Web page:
| Italy’s Marco Materazzi falls as he is head-butted by Zidane. (Reuters)
July 10: At half-time, soccer journalists had voted him the best player of the tournament.
Another hour on the pitch and Zinedine Yazid Zidane performed a stunning act with his head that left the world in a daze. Marco Materazzi evidently so.
And yet. France was mounting wave after wave of attack on the Italian goal, though only about 10 minutes of extra-time were left. Beyond that lay the penalty shootout. No one kills goalkeepers more coolly than Zidane, as he had shown in this match itself.
Even beyond that lay Pele, the star of two World Cup-winning squads. Zidane was within touching distance and then he blew it.
“How could that happen to a man like you'” French newspaper L’Equipe expressed the world’s incomprehension most succinctly.
A senseless, almost surreal act of self-destruction from a man who has played with such elegance that the Fifa boss compared him to good French wine.
TV replays showed Materazzi mutter something to Zidane who was walking away but came back to fell the Italian with a head-butt. Perhaps it was an insult to his manhood. More likely, a racist slur.
Zidane has yet offered no explanation. “He told me Materazzi said something very serious but he wouldn’t tell me what,” his agent Alain Migliaccio said. “He’ll talk about it in the next couple of days.”
When he does, it will be interesting to see what Fifa does with Materazzi. This Cup was about fighting racism.
Some French sources said the Italian had insulted Zidane’s mother; a tabloid said he had tweaked Zidane’s nipple. Anti-racism group SOS Racism claimed Materazzi had called the son of Algerian immigrants a “dirty terrorist” 'a charge the Italian denies.
Asked if Zidane had apologised to teammates, Jean Alain Boumsong, one of them, said: “Yes, yes, of course. He is very disappointed.”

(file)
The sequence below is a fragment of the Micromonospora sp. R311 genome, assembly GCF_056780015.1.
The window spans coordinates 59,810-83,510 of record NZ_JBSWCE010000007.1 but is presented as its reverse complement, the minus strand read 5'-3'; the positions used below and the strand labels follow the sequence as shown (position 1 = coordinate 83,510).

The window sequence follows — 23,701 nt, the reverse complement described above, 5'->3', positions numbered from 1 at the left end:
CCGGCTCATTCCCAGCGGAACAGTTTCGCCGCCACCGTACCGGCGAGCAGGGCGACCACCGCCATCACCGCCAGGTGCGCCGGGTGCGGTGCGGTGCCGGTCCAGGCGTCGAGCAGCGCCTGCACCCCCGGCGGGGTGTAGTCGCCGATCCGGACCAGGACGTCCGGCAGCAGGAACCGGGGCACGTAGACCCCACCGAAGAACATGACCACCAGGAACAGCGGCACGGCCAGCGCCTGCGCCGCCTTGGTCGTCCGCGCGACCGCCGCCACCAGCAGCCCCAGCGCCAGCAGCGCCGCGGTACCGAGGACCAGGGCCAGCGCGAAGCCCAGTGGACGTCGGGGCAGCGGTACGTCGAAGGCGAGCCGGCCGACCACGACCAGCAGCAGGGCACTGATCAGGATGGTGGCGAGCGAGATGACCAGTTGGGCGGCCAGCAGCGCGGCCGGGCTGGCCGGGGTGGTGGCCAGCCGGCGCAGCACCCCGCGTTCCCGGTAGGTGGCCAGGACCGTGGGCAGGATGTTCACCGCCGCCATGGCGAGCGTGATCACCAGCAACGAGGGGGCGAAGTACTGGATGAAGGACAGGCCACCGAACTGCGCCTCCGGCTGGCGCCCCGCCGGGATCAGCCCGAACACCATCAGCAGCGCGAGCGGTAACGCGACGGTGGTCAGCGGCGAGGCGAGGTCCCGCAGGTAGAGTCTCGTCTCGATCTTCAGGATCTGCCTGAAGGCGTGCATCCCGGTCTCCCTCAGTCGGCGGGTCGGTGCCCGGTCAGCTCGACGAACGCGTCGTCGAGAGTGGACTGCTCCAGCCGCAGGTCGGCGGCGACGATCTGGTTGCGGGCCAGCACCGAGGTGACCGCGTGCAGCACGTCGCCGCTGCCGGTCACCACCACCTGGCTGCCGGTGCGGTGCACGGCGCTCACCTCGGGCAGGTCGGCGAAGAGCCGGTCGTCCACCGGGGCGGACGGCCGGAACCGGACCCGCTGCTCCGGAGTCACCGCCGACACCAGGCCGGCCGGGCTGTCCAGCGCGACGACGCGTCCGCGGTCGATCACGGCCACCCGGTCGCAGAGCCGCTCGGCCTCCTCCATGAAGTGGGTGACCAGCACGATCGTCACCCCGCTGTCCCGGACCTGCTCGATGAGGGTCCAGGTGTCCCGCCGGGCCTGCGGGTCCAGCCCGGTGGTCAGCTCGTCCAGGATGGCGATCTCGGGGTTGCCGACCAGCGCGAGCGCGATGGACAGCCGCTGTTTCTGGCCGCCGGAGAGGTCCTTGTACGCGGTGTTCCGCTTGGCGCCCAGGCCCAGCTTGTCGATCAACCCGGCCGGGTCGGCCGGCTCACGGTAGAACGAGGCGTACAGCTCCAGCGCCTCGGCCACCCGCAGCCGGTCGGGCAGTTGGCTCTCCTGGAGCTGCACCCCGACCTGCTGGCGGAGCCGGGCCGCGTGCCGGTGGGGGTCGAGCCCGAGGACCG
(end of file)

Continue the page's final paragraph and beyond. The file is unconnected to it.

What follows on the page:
If Zidane had indeed exploded at a racist slur, his act would carry a certain symbolism for a divided French society. For “Zizou” was the emblem of a multicultural France, ripped apart by last year’s race riots by youths of Arab origin.
Banned from the medal ceremony because of the red card, Zidane was sitting quietly in the locker room when the French soccer boss met him.
Jean Pierre Escalettes said he shook Zidane’s hand to thank him for his career. The two men didn’t speak. “He is unhappy,” Escalettes said. “We have to leave him alone. I have nothing to ask him.”
Zidane’s genius had always had a dark side: this was his third World Cup red card. Unsmiling, his intensity broken only by beads of sweat, a storm appears to brew all the time under the dark brows, in the deep-set eyes on either side of the hawk nose.
L’Equipe asked: “It was your last image as a soccer player. What do we tell our children and all those for whom you were a living example'”
Possibly it should have asked “what do we tell the parents” who relate to the age of Pele, the perfect genius of the sixties. Maradona played his football almost as well, but he was anything but perfect, in on- and off-field behaviour.
Nor is Zidane. Because the age is such. And the children will understand.